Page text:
When I mentioned to friends that I was going to be writing about the painter Marc Chagall (1887–1985), their reaction was, invariably, a rolling of the eyes. This response isn’t difficult to understand. If Chagall has not become an embarrassment on the scale of Salvador Dalí, his standing as an artist has fallen considerably. Mention of his name is likely to bring forth images of a Russian-Jewish mythology characterized by a ripe sentimentality and woolly expanses of blue, rose, and pink, the pictorial equivalents of cotton candy. While Chagall’s position as a master of early modernist painting remains fundamentally undiminished —the austere and enchanting Over Vitebsk (1915–20) is a mainstay of MOMA’s permanent collection for good reason—his reputation as a lovable hack has all but superseded it.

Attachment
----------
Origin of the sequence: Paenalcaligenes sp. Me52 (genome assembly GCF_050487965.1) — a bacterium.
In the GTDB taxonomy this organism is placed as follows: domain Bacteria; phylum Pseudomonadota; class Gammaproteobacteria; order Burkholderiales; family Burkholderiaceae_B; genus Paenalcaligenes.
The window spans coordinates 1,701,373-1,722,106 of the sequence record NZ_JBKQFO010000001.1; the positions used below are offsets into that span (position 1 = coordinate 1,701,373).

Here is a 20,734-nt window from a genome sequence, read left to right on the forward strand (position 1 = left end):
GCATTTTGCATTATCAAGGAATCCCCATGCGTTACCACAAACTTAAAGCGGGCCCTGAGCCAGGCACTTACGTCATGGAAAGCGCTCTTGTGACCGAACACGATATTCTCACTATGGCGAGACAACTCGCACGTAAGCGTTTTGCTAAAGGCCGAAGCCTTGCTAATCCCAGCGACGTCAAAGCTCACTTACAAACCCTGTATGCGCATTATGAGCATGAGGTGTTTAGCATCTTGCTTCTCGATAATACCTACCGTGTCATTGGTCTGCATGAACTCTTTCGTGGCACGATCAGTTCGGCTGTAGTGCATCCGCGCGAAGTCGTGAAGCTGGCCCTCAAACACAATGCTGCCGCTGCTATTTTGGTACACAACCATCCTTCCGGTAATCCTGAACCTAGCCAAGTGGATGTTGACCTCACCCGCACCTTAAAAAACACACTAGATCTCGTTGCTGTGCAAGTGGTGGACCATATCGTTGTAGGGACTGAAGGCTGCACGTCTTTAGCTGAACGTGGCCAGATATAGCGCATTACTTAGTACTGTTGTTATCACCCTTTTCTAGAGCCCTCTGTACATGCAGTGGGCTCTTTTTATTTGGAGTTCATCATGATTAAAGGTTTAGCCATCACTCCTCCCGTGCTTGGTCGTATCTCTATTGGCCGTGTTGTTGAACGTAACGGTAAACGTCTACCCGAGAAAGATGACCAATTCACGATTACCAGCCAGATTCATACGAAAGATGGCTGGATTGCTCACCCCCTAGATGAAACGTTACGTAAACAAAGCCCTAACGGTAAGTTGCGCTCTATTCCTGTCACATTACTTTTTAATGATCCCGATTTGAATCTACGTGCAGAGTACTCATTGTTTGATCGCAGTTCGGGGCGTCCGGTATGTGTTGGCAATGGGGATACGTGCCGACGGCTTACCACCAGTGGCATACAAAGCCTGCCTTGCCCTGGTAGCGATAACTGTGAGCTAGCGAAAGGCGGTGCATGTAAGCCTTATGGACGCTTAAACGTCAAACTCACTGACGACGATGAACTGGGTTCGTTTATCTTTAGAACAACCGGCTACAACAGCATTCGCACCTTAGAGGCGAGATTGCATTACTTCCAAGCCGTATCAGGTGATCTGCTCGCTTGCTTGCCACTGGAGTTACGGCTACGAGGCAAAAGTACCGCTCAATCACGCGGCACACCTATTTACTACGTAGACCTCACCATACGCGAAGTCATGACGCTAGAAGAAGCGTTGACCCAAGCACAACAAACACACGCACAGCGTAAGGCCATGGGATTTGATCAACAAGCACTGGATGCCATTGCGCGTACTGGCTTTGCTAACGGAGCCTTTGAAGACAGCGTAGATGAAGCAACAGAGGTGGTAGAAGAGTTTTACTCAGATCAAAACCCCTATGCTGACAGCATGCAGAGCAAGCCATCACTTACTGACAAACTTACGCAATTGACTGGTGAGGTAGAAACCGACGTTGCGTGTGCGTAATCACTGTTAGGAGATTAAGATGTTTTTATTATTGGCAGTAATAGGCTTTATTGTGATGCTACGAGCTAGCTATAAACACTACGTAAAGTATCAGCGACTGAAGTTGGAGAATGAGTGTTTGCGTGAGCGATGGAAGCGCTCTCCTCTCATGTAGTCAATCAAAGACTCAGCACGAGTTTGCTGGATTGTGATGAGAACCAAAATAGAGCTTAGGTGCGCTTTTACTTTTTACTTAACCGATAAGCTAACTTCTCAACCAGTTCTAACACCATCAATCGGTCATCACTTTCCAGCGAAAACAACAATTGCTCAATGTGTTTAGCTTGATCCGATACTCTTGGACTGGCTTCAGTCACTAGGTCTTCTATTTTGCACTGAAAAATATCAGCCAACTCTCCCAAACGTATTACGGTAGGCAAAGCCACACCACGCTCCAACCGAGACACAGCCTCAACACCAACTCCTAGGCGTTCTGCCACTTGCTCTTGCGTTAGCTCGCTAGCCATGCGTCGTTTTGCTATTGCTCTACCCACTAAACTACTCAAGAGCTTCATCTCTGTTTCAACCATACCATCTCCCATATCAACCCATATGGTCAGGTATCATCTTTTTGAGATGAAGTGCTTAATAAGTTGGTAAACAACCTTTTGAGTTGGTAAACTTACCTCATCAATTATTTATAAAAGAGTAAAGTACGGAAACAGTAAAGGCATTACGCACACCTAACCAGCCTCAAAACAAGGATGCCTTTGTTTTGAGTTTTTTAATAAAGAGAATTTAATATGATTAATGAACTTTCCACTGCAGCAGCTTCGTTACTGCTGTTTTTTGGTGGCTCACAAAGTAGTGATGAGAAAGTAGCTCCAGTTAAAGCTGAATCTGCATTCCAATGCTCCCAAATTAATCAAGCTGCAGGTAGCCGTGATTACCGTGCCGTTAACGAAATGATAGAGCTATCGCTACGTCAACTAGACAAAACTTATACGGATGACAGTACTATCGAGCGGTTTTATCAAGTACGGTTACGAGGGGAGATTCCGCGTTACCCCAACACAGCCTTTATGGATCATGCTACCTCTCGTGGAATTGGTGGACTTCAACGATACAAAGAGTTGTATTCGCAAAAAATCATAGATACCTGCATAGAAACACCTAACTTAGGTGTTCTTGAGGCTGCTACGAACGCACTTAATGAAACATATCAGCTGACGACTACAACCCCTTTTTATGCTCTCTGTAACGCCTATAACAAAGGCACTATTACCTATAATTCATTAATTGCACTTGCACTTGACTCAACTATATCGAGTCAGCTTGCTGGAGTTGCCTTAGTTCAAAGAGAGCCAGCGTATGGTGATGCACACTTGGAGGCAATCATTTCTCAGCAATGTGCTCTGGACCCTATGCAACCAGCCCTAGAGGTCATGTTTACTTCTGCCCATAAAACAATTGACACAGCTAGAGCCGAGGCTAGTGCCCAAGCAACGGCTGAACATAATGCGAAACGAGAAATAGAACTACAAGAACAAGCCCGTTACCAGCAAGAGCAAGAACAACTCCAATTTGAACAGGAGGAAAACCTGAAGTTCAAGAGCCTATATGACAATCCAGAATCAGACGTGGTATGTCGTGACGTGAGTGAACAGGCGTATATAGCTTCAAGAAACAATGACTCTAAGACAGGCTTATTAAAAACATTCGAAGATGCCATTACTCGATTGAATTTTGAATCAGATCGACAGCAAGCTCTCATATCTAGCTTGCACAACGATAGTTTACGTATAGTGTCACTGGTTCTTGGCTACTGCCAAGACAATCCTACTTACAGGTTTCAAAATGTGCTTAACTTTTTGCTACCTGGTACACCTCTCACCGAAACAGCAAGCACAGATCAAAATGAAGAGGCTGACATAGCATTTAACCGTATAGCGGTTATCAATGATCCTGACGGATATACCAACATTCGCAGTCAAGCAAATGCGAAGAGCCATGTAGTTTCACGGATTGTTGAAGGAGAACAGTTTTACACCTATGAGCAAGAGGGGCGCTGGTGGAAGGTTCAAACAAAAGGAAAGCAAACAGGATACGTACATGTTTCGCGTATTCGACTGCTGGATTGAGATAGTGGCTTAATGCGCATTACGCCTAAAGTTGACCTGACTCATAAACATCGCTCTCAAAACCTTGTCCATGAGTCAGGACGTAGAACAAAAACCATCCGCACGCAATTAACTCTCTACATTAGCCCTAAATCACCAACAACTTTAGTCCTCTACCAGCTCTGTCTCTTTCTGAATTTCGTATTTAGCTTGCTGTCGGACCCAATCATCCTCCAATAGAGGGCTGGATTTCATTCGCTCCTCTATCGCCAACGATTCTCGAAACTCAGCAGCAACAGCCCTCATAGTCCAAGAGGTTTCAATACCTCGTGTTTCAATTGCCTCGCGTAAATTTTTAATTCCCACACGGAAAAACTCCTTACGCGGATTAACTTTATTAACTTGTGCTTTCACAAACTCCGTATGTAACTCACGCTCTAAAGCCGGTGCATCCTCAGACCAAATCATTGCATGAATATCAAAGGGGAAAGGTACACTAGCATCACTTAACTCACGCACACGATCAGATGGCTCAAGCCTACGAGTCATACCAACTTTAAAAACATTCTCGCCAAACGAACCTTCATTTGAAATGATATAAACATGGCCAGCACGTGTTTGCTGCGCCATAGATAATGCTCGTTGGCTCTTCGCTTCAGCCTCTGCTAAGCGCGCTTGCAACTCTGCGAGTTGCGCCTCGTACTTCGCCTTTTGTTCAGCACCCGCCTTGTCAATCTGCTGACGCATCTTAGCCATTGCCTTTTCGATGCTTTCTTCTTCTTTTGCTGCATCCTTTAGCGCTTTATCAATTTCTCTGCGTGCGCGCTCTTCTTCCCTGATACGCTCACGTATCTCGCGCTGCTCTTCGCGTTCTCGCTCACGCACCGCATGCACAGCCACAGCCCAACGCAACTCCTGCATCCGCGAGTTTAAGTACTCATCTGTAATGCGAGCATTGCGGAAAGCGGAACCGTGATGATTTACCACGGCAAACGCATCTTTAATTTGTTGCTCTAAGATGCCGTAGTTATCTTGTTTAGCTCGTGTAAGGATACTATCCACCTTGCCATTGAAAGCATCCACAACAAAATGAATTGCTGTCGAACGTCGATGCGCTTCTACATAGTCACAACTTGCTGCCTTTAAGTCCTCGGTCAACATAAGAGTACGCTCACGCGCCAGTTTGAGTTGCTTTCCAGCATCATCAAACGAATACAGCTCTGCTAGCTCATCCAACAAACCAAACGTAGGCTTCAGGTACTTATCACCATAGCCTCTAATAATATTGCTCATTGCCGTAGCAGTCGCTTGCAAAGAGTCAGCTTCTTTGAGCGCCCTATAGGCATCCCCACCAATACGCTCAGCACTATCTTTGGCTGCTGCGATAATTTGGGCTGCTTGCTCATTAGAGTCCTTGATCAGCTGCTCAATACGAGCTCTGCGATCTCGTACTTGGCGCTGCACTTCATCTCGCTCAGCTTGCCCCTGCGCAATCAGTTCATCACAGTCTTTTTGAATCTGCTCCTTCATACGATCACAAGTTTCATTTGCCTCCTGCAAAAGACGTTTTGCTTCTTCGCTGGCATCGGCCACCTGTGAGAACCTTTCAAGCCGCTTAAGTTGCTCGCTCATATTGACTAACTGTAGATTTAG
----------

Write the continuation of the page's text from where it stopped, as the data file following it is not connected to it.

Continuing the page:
So when a volunteer at the Jewish Museum informed me...

 
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